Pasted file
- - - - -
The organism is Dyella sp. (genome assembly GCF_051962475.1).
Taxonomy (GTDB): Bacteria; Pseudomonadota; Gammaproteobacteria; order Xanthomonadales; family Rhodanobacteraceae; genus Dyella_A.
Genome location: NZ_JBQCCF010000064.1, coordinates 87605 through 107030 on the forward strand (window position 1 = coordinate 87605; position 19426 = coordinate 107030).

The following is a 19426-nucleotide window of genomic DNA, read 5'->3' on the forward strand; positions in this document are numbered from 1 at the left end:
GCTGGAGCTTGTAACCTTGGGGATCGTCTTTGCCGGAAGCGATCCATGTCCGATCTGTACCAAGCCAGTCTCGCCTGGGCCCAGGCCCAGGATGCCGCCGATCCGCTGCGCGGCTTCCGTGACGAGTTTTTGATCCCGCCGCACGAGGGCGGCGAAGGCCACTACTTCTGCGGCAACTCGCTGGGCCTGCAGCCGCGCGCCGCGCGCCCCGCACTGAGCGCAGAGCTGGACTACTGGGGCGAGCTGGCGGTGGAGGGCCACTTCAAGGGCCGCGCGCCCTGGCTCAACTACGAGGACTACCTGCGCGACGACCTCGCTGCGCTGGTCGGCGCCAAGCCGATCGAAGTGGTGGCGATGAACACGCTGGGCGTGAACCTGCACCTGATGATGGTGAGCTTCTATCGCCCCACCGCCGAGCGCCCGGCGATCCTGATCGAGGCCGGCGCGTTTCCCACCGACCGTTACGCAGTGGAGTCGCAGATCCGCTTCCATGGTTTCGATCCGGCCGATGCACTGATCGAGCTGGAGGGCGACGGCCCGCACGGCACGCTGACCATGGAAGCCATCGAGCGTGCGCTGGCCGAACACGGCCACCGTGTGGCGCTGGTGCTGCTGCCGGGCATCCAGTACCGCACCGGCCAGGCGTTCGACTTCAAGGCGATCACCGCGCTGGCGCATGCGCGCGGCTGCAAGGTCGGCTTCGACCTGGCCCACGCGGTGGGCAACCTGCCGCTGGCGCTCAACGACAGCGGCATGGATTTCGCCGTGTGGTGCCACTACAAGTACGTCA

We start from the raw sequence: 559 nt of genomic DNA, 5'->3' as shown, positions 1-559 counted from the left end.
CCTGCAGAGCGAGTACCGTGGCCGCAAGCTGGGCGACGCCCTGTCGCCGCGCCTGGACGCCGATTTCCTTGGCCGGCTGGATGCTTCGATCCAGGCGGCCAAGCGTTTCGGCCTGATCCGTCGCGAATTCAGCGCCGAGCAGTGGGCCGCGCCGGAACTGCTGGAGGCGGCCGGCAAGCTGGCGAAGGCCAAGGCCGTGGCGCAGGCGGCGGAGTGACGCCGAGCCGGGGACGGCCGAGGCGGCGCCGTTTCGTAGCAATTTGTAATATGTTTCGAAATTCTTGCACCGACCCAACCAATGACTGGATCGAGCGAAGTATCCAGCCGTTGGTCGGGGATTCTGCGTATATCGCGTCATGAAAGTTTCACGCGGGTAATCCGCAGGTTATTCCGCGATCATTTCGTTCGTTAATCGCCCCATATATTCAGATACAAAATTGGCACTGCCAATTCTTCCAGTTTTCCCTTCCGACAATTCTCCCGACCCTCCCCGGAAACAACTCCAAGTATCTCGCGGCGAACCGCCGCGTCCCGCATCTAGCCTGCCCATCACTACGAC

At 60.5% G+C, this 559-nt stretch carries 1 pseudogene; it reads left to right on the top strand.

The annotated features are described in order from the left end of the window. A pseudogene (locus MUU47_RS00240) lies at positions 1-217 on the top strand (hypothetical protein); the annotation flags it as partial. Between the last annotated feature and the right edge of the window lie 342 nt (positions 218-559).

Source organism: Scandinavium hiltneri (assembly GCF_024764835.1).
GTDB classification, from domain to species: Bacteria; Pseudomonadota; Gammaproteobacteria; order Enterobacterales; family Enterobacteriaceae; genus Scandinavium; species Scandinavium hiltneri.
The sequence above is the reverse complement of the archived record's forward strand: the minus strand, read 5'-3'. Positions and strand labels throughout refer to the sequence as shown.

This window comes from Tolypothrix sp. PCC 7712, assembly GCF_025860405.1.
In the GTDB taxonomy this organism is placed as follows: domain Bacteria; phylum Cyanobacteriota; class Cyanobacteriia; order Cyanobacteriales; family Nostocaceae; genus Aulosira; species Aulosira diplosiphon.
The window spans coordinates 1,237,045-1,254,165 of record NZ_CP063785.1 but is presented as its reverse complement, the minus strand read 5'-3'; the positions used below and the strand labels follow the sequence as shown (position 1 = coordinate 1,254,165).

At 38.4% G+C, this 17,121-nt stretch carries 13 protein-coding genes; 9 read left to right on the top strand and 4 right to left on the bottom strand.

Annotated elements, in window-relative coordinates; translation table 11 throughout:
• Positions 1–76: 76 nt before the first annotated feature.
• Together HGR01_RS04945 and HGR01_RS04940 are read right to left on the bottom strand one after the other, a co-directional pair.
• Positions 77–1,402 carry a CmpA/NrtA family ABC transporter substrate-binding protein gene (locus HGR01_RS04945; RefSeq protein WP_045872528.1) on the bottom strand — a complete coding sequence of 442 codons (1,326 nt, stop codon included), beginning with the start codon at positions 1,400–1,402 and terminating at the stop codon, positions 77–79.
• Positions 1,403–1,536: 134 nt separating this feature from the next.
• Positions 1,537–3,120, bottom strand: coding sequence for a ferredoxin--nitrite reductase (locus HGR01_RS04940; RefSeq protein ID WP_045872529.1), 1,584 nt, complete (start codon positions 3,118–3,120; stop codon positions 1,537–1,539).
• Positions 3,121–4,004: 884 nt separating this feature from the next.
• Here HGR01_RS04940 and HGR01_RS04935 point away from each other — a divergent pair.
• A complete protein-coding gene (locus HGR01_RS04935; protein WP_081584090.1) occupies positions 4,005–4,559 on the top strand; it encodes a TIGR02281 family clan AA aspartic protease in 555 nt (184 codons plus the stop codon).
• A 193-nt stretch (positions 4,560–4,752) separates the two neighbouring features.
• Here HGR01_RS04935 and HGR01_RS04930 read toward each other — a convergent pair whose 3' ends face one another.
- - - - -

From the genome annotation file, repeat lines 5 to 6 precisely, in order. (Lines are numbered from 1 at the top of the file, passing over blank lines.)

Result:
GCTGGAGCTTGTAACCTTGGGGATCGTCTTTGCCGGAAGCGATCCATGTCCGATCTGTACCAAGCCAGTCTCGCCTGGGCCCAGGCCCAGGATGCCGCCGATCCGCTGCGCGGCTTCCGTGACGAGTTTTTGATCCCGCCGCACGAGGGCGGCGAAGGCCACTACTTCTGCGGCAACTCGCTGGGCCTGCAGCCGCGCGCCGCGCGCCCCGCACTGAGCGCAGAGCTGGACTACTGGGGCGAGCTGGCGGTGGAGGGCCACTTCAAGGGCCGCGCGCCCTGGCTCAACTACGAGGACTACCTGCGCGACGACCTCGCTGCGCTGGTCGGCGCCAAGCCGATCGAAGTGGTGGCGATGAACACGCTGGGCGTGAACCTGCACCTGATGATGGTGAGCTTCTATCGCCCCACCGCCGAGCGCCCGGCGATCCTGATCGAGGCCGGCGCGTTTCCCACCGACCGTTACGCAGTGGAGTCGCAGATCCGCTTCCATGGTTTCGATCCGGCCGATGCACTGATCGAGCTGGAGGGCGACGGCCCGCACGGCACGCTGACCATGGAAGCCATCGAGCGTGCGCTGGCCGAACACGGCCACCGTGTGGCGCTGGTGCTGCTGCCGGGCATCCAGTACCGCACCGGCCAGGCGTTCGACTTCAAGGCGATCACCGCGCTGGCGCATGCGCGCGGCTGCAAGGTCGGCTTCGACCTGGCCCACGCGGTGGGCAACCTGCCGCTGGCGCTCAACGACAGCGGCATGGATTTCGCCGTGTGGTGCCACTACAAGTACGTCA

We start from the raw sequence: 559 nt of genomic DNA, 5'->3' as shown, positions 1-559 counted from the left end.